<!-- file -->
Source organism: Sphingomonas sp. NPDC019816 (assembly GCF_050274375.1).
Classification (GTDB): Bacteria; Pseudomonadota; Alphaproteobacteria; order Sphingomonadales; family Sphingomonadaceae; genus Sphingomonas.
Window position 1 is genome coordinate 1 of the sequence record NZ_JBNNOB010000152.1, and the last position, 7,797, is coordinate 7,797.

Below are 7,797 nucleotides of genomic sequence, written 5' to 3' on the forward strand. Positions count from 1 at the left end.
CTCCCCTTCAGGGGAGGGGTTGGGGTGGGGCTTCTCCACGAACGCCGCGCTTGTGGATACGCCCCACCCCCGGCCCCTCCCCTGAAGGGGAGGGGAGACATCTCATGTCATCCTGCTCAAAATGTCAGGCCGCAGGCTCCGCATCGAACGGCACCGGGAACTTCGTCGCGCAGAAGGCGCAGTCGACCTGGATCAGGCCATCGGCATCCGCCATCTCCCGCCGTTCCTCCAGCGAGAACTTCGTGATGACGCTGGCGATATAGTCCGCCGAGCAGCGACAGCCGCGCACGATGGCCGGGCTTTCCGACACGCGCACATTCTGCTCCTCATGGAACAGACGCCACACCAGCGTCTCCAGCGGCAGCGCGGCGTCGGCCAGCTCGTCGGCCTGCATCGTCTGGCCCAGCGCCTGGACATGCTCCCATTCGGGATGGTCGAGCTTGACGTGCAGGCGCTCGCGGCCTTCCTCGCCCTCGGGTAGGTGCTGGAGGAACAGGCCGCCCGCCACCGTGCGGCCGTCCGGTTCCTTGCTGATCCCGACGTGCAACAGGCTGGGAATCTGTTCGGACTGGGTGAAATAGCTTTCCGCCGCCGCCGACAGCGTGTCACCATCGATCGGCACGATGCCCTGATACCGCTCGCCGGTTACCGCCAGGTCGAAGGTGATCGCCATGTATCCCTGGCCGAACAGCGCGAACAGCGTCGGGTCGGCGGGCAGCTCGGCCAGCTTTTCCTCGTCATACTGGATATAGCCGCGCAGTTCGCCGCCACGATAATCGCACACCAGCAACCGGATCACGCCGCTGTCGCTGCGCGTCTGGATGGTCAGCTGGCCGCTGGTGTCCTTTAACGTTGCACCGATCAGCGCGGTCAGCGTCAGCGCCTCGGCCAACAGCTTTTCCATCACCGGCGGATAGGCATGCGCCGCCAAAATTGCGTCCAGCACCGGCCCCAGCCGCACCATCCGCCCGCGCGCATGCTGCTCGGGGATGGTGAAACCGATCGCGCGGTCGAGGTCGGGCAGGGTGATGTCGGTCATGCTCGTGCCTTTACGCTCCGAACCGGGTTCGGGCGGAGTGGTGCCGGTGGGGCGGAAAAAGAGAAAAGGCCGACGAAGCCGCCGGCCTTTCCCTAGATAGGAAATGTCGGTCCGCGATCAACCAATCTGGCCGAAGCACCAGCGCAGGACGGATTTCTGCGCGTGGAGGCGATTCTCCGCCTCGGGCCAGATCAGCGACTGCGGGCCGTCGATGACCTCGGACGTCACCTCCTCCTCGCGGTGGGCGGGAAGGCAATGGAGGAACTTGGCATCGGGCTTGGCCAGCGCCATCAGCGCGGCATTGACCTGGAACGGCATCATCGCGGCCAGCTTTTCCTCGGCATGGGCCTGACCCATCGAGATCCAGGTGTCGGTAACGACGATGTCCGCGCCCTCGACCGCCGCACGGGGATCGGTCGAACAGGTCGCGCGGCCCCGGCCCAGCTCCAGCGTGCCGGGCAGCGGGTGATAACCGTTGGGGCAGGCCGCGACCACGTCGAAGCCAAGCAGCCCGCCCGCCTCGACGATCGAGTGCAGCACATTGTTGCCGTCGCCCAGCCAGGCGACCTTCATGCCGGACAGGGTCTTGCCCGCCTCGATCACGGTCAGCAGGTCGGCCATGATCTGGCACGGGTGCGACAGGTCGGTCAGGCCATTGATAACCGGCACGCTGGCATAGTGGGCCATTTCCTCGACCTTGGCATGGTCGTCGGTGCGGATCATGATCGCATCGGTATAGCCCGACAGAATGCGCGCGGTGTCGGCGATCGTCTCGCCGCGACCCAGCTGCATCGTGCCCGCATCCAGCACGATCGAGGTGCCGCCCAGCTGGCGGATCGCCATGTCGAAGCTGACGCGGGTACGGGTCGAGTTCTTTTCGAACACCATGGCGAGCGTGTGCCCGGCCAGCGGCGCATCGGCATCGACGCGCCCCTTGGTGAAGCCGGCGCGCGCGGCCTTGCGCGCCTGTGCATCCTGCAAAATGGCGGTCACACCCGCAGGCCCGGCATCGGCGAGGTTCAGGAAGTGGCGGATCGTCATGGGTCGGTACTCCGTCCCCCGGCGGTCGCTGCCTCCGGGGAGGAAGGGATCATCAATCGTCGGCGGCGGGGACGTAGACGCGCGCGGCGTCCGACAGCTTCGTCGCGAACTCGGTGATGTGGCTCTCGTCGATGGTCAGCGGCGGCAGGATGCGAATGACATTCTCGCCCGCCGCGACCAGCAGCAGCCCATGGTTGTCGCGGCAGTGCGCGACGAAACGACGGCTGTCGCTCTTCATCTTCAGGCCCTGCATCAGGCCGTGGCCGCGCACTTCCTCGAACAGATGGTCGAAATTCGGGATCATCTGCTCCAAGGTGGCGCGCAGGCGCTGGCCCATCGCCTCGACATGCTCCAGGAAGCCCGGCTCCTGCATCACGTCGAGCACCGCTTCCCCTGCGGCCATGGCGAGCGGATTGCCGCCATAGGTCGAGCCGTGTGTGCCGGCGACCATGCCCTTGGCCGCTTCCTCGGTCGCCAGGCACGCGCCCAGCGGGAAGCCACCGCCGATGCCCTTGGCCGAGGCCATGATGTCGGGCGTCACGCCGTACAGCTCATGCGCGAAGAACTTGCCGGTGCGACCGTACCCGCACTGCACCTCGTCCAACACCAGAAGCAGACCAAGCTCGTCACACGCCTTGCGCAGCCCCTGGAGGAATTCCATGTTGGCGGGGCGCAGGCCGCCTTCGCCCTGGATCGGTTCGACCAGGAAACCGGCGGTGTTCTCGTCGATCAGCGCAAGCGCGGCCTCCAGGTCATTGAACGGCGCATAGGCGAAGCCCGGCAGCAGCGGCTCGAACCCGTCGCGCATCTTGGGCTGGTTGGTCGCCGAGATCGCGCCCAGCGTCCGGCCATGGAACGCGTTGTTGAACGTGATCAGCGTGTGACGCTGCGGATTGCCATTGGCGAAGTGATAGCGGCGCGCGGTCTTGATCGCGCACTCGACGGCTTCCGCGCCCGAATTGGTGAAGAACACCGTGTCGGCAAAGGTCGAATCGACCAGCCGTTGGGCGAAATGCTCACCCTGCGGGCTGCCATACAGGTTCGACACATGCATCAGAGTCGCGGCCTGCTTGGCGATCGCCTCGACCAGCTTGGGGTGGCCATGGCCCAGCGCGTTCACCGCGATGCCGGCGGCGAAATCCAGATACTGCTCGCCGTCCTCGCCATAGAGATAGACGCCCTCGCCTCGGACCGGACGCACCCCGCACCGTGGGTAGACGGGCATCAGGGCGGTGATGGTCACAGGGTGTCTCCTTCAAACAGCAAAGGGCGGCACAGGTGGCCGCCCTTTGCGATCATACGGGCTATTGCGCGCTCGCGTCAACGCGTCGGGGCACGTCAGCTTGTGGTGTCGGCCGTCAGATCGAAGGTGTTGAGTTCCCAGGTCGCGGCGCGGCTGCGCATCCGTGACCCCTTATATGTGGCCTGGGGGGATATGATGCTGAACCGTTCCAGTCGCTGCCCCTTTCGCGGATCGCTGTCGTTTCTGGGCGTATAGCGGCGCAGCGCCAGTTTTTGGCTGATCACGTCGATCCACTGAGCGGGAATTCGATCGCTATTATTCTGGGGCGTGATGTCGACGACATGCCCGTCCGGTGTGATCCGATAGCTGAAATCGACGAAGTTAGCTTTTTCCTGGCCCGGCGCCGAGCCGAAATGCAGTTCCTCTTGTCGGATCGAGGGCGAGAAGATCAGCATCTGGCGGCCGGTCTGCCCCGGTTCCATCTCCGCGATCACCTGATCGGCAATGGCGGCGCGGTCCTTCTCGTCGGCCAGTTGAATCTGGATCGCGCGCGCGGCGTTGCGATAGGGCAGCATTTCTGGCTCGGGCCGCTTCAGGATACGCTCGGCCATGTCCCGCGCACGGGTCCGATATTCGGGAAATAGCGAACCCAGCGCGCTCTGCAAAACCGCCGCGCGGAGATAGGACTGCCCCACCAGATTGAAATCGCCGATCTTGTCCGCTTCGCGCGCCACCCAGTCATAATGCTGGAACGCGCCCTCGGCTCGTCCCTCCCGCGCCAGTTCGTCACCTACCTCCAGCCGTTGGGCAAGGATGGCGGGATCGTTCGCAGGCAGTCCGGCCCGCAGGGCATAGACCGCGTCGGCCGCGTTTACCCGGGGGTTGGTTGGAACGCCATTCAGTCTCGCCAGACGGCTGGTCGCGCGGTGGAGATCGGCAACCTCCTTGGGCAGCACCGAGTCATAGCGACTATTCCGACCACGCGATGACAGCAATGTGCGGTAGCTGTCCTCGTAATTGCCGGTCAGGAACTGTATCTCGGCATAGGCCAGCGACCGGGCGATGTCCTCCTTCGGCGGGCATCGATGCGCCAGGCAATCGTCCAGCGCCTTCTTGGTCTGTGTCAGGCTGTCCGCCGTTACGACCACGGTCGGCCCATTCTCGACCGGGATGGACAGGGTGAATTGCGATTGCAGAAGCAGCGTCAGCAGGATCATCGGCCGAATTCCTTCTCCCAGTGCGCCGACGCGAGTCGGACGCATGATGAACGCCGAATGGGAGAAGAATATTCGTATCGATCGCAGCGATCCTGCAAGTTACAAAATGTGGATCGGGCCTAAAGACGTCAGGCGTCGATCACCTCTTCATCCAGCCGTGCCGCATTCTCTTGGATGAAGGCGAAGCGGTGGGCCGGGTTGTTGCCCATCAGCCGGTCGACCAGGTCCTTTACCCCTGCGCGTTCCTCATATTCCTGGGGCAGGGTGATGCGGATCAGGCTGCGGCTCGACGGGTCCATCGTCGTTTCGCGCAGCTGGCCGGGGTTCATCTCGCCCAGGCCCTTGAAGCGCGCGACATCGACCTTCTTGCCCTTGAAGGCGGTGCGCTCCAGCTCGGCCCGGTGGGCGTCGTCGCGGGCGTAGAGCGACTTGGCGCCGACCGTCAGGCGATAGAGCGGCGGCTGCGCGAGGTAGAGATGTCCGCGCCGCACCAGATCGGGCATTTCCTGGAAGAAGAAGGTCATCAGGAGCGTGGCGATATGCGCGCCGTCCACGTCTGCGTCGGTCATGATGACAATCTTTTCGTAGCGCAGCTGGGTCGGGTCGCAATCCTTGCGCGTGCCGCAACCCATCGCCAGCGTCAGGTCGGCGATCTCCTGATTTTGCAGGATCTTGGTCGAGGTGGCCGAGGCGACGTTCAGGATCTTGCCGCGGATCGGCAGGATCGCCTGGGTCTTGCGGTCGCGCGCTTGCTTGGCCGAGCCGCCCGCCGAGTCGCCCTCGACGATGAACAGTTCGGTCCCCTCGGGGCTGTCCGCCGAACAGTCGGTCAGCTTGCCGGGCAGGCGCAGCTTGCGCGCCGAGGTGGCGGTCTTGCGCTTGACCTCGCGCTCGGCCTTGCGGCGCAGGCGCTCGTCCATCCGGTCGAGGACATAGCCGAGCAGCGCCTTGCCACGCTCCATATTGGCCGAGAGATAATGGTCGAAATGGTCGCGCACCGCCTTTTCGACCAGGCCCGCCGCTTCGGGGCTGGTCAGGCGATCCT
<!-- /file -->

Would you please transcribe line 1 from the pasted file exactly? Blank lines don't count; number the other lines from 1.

Source organism: Sphingomonas sp. NPDC019816 (assembly GCF_050274375.1).